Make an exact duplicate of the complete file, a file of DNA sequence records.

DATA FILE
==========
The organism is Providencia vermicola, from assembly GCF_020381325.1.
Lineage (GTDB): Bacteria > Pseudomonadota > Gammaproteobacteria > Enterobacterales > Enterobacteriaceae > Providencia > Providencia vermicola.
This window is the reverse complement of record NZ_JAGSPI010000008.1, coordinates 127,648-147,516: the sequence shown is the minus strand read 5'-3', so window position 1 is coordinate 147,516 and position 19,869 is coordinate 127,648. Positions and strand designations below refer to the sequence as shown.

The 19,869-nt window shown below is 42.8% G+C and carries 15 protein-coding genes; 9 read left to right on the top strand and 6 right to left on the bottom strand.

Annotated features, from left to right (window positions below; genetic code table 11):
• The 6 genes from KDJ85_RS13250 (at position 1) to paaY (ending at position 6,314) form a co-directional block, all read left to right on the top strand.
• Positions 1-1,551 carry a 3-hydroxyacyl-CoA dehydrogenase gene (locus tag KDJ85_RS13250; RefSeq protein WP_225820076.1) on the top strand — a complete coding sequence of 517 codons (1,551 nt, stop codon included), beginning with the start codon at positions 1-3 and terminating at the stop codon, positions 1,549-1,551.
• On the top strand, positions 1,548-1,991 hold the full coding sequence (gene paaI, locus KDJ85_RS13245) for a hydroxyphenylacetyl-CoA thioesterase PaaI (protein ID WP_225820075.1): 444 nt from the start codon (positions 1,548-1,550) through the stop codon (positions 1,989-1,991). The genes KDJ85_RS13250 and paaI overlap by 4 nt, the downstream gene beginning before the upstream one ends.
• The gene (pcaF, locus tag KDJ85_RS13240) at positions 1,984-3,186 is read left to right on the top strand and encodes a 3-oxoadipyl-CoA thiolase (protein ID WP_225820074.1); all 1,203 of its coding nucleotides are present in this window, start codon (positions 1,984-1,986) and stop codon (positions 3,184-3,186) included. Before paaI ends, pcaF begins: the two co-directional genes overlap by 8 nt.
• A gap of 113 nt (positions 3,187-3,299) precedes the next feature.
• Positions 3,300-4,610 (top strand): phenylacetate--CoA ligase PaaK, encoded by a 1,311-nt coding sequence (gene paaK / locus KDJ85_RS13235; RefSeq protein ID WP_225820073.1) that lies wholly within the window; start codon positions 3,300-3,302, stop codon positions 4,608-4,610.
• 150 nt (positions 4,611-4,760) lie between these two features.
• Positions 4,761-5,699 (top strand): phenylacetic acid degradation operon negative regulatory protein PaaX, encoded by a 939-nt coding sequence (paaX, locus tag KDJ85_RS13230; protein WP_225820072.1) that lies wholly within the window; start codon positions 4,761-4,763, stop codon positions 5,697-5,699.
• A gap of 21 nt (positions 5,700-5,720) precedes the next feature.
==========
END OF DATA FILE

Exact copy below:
The organism is Providencia vermicola, from assembly GCF_020381325.1.
Lineage (GTDB): Bacteria > Pseudomonadota > Gammaproteobacteria > Enterobacterales > Enterobacteriaceae > Providencia > Providencia vermicola.
This window is the reverse complement of record NZ_JAGSPI010000008.1, coordinates 127,648-147,516: the sequence shown is the minus strand read 5'-3', so window position 1 is coordinate 147,516 and position 19,869 is coordinate 127,648. Positions and strand designations below refer to the sequence as shown.

The 19,869-nt window shown below is 42.8% G+C and carries 15 protein-coding genes; 9 read left to right on the top strand and 6 right to left on the bottom strand.

Annotated features, from left to right (window positions below; genetic code table 11):
• The 6 genes from KDJ85_RS13250 (at position 1) to paaY (ending at position 6,314) form a co-directional block, all read left to right on the top strand.
• Positions 1-1,551 carry a 3-hydroxyacyl-CoA dehydrogenase gene (locus tag KDJ85_RS13250; RefSeq protein WP_225820076.1) on the top strand — a complete coding sequence of 517 codons (1,551 nt, stop codon included), beginning with the start codon at positions 1-3 and terminating at the stop codon, positions 1,549-1,551.
• On the top strand, positions 1,548-1,991 hold the full coding sequence (gene paaI, locus KDJ85_RS13245) for a hydroxyphenylacetyl-CoA thioesterase PaaI (protein ID WP_225820075.1): 444 nt from the start codon (positions 1,548-1,550) through the stop codon (positions 1,989-1,991). The genes KDJ85_RS13250 and paaI overlap by 4 nt, the downstream gene beginning before the upstream one ends.
• The gene (pcaF, locus tag KDJ85_RS13240) at positions 1,984-3,186 is read left to right on the top strand and encodes a 3-oxoadipyl-CoA thiolase (protein ID WP_225820074.1); all 1,203 of its coding nucleotides are present in this window, start codon (positions 1,984-1,986) and stop codon (positions 3,184-3,186) included. Before paaI ends, pcaF begins: the two co-directional genes overlap by 8 nt.
• A gap of 113 nt (positions 3,187-3,299) precedes the next feature.
• Positions 3,300-4,610 (top strand): phenylacetate--CoA ligase PaaK, encoded by a 1,311-nt coding sequence (gene paaK / locus KDJ85_RS13235; RefSeq protein ID WP_225820073.1) that lies wholly within the window; start codon positions 3,300-3,302, stop codon positions 4,608-4,610.
• 150 nt (positions 4,611-4,760) lie between these two features.
• Positions 4,761-5,699 (top strand): phenylacetic acid degradation operon negative regulatory protein PaaX, encoded by a 939-nt coding sequence (paaX, locus tag KDJ85_RS13230; protein WP_225820072.1) that lies wholly within the window; start codon positions 4,761-4,763, stop codon positions 5,697-5,699.
• A gap of 21 nt (positions 5,700-5,720) precedes the next feature.